Nebraska City’s business leaders celebrated another success story on Thursday at a ribbon cutting for Husker Rehab at 115 South 8th Street, the site of the former Pendleton Outlet in Nebraska City.
The physical therapy facility in Nebraska City is the sixth Husker Rehab location in Southeast Nebraska. Owners Mike Zalman,M.S.P.T.; Ryan Wade, M.P.T. and Greg Cromer, M.S.P.T. have locations in  Lincoln, Beatrice and Fairbury.
Cromer opened the first Husker Rehab in the Fairbury hospital in 1995. He got together on the venture with Zalman and Wade and opened a Lincoln facility in 1999.
And the business has continued to grow from there.
Cromer said Husker Rehab’s interest in Nebraska City was in part due to a college friendship he struck with Dr. Dion Higgins.
Cromer said Higgins told him that the Husker Rehab would serve a need in Nebraska City. Higgins passed away in 2013, but Cromer said he remembered the conversations with Higgins and was interested in the chance to expand into Nebraska City.
That interest eventually led the trio of owners to begin exploring locations in Nebraska City.
Cromer met with Scott Miller of Nebraska City and took a look at a few locations. Nothing clicked right away. About a week later, Cromer said the owners got the news they were looking for as  Janelle Gress, now a member of the Husker Rehab team herself, called with a tip about the former Pendleton Outlet space on South 8th Street.
The owners met with former Nebraska City major Jack Hobbie, who owns the building. Immediately a connection was made and the wheels started turning.
Zalman, Cromer and Wade ended up discussing the details at the nearby Dinty Moore’s and wrote down their initial plans on a napkin.
Those notes turned into a business plan for Husker Rehab and another great get for the Nebraska City business community in that it filled a business front which had been long occupied and which could have went un-utilized.

Pam Frana of Nebraska City Tourism and Commerce, who spoke to the assembled crowd at the ribbon cutting event, expressed her gratitude to the Husker Rehab team for choosing to expand to Nebraska City and also for filling an existing business front.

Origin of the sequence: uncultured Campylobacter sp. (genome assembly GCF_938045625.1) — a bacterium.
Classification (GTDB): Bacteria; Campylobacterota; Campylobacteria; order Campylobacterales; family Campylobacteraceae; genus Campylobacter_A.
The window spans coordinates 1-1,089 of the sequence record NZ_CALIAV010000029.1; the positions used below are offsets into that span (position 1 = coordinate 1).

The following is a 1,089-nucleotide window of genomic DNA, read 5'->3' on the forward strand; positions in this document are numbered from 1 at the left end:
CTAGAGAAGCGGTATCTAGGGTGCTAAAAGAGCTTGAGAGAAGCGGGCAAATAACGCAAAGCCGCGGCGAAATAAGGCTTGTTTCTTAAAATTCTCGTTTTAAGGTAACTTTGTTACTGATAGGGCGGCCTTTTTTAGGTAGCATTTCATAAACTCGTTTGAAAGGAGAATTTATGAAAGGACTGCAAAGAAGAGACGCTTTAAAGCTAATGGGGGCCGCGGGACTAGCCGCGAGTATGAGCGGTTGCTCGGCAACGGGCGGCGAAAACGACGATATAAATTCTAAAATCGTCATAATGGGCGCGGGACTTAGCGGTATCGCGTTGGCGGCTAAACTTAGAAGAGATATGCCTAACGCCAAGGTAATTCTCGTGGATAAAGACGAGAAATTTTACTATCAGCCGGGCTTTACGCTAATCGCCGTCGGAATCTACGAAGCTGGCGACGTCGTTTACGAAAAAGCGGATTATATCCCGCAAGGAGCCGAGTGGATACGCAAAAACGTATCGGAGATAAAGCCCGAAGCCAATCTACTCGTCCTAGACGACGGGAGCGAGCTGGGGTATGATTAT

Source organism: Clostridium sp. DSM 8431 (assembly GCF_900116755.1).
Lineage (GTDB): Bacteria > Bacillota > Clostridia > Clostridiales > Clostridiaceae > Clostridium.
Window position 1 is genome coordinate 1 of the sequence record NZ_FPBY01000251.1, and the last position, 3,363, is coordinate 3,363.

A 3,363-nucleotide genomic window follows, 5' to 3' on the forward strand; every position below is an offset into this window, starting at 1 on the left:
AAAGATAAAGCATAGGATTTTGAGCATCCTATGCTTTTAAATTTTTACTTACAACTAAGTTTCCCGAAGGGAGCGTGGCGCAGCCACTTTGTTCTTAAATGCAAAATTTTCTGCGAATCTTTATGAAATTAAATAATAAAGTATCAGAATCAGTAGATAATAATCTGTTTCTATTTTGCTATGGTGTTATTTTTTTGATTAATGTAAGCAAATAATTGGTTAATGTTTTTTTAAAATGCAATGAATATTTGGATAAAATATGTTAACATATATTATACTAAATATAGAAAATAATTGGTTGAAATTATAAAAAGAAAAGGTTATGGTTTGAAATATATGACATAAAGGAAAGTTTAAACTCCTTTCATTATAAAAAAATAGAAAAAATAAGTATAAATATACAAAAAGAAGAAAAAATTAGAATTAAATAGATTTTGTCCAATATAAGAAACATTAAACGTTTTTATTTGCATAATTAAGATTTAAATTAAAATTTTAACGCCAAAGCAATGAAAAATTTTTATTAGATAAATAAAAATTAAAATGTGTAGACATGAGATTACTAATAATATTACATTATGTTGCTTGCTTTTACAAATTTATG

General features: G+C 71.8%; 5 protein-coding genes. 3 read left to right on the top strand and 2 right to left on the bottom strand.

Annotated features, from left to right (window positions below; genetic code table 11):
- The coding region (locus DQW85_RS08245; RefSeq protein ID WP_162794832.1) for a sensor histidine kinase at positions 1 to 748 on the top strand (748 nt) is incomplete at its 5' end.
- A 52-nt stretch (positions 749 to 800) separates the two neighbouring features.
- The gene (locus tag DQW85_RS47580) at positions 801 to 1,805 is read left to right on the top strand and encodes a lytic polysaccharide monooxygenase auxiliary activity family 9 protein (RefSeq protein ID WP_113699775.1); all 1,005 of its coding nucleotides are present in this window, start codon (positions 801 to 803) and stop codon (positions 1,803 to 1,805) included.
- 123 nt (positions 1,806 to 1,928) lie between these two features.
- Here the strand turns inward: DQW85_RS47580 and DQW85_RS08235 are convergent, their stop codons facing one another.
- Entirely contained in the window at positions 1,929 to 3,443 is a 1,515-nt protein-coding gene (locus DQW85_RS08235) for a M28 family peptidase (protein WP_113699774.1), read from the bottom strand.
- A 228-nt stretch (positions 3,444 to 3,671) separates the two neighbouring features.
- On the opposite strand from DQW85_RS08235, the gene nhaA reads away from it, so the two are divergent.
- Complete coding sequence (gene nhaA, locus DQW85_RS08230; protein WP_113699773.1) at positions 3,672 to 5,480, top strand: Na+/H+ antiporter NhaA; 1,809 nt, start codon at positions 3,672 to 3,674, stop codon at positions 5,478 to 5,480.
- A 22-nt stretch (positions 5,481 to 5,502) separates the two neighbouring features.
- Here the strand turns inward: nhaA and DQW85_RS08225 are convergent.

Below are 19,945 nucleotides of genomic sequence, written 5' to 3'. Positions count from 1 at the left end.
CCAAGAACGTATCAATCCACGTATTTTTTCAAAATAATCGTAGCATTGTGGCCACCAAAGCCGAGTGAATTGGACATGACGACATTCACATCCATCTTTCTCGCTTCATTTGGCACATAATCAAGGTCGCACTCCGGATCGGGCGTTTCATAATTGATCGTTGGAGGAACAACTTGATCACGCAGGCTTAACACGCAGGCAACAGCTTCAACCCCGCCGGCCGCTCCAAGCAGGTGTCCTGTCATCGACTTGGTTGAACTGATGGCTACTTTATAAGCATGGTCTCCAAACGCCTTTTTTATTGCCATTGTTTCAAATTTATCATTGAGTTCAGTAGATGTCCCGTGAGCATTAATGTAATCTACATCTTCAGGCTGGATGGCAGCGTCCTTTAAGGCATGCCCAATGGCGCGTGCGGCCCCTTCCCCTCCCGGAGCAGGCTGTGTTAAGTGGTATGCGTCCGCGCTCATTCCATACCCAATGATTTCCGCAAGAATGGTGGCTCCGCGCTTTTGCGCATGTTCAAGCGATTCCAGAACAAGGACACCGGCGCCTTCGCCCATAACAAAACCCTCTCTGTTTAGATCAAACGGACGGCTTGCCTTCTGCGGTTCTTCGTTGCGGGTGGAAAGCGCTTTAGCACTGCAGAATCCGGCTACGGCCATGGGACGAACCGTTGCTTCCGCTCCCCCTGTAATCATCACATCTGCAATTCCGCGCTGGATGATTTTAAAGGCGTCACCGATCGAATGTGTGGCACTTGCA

“I just want to say how happy we are that this building is being utilized,” said Frana.
“It was Pendleton’s for so many years and you hate to see a business move and then have a building empty.”
Nebraska City has a recent track record of excellence when it comes to filling store fronts.
Norman’s IGA left its South 11th Street location after Walmart came to town but Orscheln, Taco John’s and Dairy Queen came to occupy the space.
Fareway took the South 11th Street vacancy that was left by the departure of Pamida.
Tractor Supply and Anytime Fitness moved into the South 11th Street business front left vacant when Alco went out of business.
Most recently, the historic Nebraska City Depot on South Sixth Street opened for business as the The Depot Kitchen and Taproom under the direction of owner Matt Lundak.
Zalman said he and his partners at Husker Rehab and happy to join the Nebraska City business community and have been seeing early success in serving the needs of Citians.
Going back to when the group toured its potential new building, Zalman said they fell in love with the space immediately.
Once the group had an idea of how they wanted the lay out to look, Zalman said the owners turned over the construction to Tim Engel’s group and they took off in getting the space ready for business.
Now that their business front is standing strong, Zalman said Husker Rehab is hoping to do the same for its clients in town.
Although they function as a physical therapy clinic for those who, for instance, might be working their way back from a joint replacement surgery, Zalman said Husker Rehab also has a plan for those clients who are coming to them because of sudden onset pain.
Zalman said all of the Husker Rehab facilities focus on Restorative Posture Therapy.
“We feel that posture is the key to underlying problems no matter what you might have,” said Zalman.
When the posture is fixed, Zalman said, a lot of times, that ends up solving the problem.